Why? Glaze fit. These are available on Aliexpress (as Drip Pottery or Drippy Pottery) and they are made by a manufacturer that has close control of body maturity (and thus strength) and the capability to tune the thermal expansion fit of glaze-on-body. It has to fit better than normal because of the absence of an outside glaze. Too low an expansion and the compression (outward pressure) will fracture body (these are thin-walled pieces making them vulnerable). Too high and it will craze. And the glaze is thick, it will shiver or craze with far less forgiveness than a thin layer. And how did they get the glaze on this thick? They likely deflocculated it, up to 1.7 or more, glazed the inside, let it dry, then glazed the outside. These pieces are a visual and technical achievement. If you are a potter you had best think twice before attempting the same.

Context: Glaze at 1.7 specific gravity on green-ware. Way too thick!, Why are these vessels cracking when hot water is poured in?, Vintage Sterling Silver Puffy Heart Brooch Pin Marked, Glaze fit, Glaze Compression, Glaze thickness

Tuesday 26th April 2022

Learn to mix any of your glazes for these three application methods

Potters are used to making dipping glazes that they weigh out and mix from recipes. Hobbyists commonly use bottled commercial brushing glazes. Did you know that a dipping glaze can be turned into a brushing glaze by the addition of Veegum (or Veegum CER) and water? Do you know what a base-coat dipping glaze is? Here is a quick overview: Dipping glazes need to go on to D293-Ceramic Bisque Ornaments: 3 Carousel Horse Heads -Ready to ware evenly, be thixotropic enough to hold on at thickness and drain and dry quickly. But they don't need to dry hard. Brushing glazes need a cohesive slurry that dries slowly and hardens well on drying. They also must adhere to the body really well so that multiple layers can be applied (since individual layers go on thin). Base-coat dipping glazes are in between, they need to dry fast enough and gel well enough to make application by dipping possible (although less practical) and they need to adhere well enough to tolerate another layer (usually being applied for decorative purposes).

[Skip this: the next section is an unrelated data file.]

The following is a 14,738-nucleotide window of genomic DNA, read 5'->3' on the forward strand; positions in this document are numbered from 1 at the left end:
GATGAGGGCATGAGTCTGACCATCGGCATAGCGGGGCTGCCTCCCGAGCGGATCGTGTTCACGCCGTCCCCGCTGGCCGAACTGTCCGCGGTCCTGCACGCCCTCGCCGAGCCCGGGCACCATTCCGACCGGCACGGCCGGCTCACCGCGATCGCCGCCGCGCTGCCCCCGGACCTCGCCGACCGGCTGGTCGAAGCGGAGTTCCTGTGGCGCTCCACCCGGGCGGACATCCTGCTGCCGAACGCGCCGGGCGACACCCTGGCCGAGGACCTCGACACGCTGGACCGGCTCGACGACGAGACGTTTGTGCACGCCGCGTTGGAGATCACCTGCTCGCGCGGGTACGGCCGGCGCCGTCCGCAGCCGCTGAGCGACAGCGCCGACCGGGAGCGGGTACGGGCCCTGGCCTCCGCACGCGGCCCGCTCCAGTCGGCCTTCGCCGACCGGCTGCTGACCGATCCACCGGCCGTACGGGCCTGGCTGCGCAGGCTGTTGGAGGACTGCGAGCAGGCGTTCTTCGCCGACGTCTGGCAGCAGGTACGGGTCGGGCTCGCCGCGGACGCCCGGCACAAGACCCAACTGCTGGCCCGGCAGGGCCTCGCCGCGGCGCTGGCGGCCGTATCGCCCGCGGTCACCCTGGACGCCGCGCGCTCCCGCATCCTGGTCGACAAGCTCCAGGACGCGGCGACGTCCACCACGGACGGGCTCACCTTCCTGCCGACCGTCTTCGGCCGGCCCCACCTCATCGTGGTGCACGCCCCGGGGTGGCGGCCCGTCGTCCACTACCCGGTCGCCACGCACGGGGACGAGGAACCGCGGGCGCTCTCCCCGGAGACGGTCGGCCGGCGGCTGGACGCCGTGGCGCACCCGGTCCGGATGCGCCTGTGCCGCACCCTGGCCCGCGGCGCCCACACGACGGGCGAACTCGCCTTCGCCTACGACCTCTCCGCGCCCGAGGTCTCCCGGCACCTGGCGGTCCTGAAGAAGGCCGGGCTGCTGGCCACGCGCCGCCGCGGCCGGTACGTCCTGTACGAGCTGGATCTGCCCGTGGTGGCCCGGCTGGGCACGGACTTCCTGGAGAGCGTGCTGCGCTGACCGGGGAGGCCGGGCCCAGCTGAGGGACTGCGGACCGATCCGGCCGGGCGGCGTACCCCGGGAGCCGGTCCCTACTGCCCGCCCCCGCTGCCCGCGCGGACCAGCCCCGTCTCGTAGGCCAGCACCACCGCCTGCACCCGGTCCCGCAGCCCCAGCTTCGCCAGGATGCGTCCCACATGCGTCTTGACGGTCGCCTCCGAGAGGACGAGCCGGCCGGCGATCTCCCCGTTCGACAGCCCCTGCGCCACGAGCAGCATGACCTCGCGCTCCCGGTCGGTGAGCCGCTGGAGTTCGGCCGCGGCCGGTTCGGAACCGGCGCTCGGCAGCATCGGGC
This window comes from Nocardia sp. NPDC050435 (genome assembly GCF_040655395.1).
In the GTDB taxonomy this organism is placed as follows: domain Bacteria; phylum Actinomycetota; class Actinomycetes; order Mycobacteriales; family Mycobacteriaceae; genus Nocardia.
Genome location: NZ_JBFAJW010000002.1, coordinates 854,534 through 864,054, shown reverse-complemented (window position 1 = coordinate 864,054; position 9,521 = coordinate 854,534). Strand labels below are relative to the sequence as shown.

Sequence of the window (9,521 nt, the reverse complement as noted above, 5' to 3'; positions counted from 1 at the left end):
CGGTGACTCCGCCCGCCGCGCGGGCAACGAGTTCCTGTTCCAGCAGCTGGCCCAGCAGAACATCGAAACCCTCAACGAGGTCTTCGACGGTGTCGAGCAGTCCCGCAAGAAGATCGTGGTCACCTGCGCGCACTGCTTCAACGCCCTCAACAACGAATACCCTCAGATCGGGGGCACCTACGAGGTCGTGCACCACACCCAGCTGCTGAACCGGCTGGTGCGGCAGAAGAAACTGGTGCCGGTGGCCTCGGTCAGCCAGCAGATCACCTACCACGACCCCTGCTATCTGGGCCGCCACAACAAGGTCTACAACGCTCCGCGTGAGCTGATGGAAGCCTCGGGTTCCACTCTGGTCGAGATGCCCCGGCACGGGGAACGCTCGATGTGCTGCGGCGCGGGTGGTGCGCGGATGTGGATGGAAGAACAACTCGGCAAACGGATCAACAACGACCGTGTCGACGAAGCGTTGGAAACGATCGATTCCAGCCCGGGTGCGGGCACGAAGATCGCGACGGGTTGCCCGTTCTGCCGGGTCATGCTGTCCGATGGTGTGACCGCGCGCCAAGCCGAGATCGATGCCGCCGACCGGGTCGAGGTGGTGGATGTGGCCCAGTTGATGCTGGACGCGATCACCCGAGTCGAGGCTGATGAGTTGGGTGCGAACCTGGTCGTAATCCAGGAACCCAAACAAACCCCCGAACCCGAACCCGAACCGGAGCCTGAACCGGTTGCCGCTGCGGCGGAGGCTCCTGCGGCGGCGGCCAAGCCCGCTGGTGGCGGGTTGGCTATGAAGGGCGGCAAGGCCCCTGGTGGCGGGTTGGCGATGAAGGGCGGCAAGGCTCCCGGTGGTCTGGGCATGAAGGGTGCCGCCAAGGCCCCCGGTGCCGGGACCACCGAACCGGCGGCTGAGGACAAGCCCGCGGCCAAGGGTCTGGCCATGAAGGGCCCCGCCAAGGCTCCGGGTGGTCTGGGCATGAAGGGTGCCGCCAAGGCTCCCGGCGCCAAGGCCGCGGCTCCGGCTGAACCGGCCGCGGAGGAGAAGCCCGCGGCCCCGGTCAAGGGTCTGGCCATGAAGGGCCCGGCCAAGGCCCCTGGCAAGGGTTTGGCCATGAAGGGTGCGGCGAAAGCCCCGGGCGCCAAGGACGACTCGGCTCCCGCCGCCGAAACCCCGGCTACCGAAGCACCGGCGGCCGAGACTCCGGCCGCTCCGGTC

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Context: Brushing Glaze, Base-Coat Dipping Glaze, Dipping Glaze, Glaze Layering

Monday 18th April 2022